The Secretary-General’s Special Representative, Atul Khare, congratulated President Ramos-Horta on his return, which he called an opportunity for Timorese society to pull together with renewed determination.  Khare added that sustained peace depends upon the commitment of everyone -- including politicians, the security sector and citizens.

** Iraq Compact

Invitations to the Iraq Compact Annual Review Conference, which is to be held in Stockholm, Sweden, on 29 May, were issued yesterday to all Member States and a number of regional and international organizations and institutions.  The invitations were extended by Iraqi Deputy Prime Minister Barham Salih, and by the Special Adviser to the Secretary-General, Ibrahim Gambari.

The Secretary-General plans to co-chair that high-level meeting, along with the Prime Minister of Iraq, Nouri Al-Maliki, and he strongly encourages Member States to attend.

**Counter-Terrorism

The Executive Director of the Counter-Terrorism Committee Executive Directorate, Mike Smith, is in Tokyo today for a meeting of the G-8 [Group of Eight] Counter-Terrorism Action Group, or CTAG.  There, Smith is to discuss the coordinated provision of counter-terrorism assistance to priority recipients of such aid, and to examine ways the two bodies can enhance their coordination on technical assistance matters.  Earlier this week, Smith was in Beijing, where he held consultations with officials of the Chinese Government.

**Internal Displaced Persons

UN High Commissioner for Refugees Antonio Guterres is calling on the international community to urgently address the growing problem of internal displacement.

His remarks came in the wake of a new report by the Internal Displacement Monitoring Centre of the Norwegian Refugee Council.  It found that the global internal displacement crisis continued to worsen last year.  The number of people displaced within their countries by armed conflicts and violence passed the 26 million mark, the highest since the early 1990s.  Among those countries with the largest numbers of IDPs [internally displaced persons] are Iraq, Democratic Republic of the Congo, Somalia, Sudan and Colombia.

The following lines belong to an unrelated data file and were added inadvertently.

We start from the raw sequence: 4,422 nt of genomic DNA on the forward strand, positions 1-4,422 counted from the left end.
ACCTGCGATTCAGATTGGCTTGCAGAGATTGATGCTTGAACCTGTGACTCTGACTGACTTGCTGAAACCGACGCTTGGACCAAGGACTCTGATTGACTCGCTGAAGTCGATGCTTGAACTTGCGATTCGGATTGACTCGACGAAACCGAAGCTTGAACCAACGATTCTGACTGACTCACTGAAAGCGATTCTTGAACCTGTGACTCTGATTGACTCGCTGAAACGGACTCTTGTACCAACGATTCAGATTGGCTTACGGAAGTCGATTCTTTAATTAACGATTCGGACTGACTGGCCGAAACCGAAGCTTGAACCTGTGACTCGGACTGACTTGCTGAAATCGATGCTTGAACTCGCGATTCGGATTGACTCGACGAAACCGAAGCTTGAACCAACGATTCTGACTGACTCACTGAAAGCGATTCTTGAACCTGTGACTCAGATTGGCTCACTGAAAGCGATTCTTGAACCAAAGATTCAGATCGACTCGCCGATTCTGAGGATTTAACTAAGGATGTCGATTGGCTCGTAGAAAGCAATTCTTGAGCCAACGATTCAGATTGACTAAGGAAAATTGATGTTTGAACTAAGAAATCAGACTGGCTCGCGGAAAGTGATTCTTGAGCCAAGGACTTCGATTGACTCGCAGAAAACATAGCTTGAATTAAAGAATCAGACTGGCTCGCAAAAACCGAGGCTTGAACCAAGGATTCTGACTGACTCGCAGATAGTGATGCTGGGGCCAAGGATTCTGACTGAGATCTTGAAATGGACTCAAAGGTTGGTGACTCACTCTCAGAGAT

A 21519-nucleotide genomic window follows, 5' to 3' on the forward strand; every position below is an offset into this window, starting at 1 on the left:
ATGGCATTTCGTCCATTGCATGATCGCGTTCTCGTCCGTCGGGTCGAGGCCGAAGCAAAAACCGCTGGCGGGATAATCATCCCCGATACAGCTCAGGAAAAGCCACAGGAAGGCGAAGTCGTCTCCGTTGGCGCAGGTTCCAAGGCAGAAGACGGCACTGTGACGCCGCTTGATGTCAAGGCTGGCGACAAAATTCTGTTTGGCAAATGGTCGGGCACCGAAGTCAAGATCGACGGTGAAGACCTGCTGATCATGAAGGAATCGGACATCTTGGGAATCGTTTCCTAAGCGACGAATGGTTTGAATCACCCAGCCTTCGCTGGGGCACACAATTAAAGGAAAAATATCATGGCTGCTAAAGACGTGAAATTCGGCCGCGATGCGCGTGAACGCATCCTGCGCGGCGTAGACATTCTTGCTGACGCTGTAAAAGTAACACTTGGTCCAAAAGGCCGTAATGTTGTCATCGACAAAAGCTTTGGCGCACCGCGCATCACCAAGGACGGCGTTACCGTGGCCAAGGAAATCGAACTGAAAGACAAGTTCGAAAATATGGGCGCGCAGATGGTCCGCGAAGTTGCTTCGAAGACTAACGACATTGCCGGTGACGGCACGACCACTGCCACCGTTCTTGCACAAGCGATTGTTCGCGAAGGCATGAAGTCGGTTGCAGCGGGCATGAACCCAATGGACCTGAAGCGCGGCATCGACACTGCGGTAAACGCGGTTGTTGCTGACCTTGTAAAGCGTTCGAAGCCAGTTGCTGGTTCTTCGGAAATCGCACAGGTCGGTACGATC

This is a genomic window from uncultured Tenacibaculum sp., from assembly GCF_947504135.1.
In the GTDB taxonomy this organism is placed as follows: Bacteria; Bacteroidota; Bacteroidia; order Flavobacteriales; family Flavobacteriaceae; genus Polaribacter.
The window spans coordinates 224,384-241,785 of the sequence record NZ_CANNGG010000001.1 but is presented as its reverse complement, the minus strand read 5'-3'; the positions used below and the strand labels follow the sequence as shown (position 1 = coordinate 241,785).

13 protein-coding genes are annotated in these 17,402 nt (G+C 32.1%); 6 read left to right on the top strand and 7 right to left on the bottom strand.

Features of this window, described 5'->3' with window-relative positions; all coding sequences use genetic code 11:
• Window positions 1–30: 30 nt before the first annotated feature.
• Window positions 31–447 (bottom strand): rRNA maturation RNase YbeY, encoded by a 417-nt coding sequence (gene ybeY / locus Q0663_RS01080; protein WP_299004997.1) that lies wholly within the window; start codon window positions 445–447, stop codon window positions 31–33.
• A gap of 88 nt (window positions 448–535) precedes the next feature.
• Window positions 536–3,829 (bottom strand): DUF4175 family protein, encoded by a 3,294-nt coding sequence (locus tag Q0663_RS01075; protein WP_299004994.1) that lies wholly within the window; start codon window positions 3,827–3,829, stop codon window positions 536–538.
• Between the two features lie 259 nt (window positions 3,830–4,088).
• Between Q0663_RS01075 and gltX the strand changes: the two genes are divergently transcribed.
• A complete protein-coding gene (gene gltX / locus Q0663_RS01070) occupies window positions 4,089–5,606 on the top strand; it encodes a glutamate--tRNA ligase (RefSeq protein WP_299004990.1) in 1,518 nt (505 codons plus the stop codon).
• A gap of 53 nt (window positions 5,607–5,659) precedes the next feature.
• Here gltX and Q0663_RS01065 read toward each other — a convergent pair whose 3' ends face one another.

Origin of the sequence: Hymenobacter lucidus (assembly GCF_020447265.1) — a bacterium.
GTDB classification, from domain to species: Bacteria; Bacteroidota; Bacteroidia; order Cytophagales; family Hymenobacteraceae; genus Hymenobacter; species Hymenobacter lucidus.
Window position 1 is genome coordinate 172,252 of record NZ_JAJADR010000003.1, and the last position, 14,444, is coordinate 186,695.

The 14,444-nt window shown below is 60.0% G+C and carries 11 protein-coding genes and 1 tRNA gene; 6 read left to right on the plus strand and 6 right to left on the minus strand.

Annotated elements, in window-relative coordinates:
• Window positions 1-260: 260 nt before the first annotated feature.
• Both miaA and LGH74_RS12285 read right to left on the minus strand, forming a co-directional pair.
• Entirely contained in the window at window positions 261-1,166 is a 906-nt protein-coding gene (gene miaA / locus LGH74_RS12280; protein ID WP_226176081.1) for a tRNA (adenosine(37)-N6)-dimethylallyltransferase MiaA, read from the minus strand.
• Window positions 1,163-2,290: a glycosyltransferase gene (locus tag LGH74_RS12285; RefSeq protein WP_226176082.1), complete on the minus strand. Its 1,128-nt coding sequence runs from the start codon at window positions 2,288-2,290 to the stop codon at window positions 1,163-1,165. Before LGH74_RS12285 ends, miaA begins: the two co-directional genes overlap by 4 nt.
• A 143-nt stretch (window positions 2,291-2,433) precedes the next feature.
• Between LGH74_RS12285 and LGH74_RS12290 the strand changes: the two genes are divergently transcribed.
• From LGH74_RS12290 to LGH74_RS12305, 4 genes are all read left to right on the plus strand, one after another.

** Tajikistan

We have an update from the Office for the Coordination of Humanitarian Affairs (OCHA) on the situation in Tajikistan.  The likelihood of floods and landslides remains high, OCHA says.  It is urgently seeking $1.4 million to purchase and preposition emergency water, sanitation and cooking items for up to 1,500 households.

OCHA also warns that locust infestations could be especially severe, due to favourable weather conditions and incomplete spraying last year.  The Food and Agriculture Organization (FAO) is appealing for $500,000 to cover the cost of pesticides and equipment.  But unless it receives those funds within the next week, FAO says it may be unable to prevent a large infestation.

**International Criminal Court

Silvana Arbia of Italy was earlier today sworn in as the new registrar of the International Criminal Court.  Following a formal ceremony at the seat of the Court in The Hague, she said that her focus would be on judicial proceedings and, in particular, the first trial scheduled to commence this year.

**Aimé Césaire

The Director-General of the UN Educational, Scientific and Cultural Organization (UNESCO), Koïchiro Matsuura, today paid tribute to Martinique poet Aimé Césaire, who passed away today.  Matsuura said that Césaire had dedicated his life to poetry and politics, and that, since the 1930s, had been an untiring opponent of colonialism and racism.  “UNESCO has lost one of its most valuable friends,” Matsuura said.  He was addressing UNESCO’s Executive Board, whose 179th session ends today.

We have more on this upstairs.

**Appointments

Out on the racks is an exchange of letters between the Secretary-General and the Security Council concerning the appointment of Russian Ambassador Gennady Tarasov as the new High-Level Coordinator dealing with missing Kuwaiti and third-country persons and property in Iraq.  Ambassador Tarasov is to replace Yuli Vorontsov, also of Russia, who passed away last year.

**Secretary-General Trip

A reminder now that the Secretary-General will begin his official trip to West Africa tomorrow.  He will visit Ghana, Liberia, Burkina Faso and Côte d'Ivoire.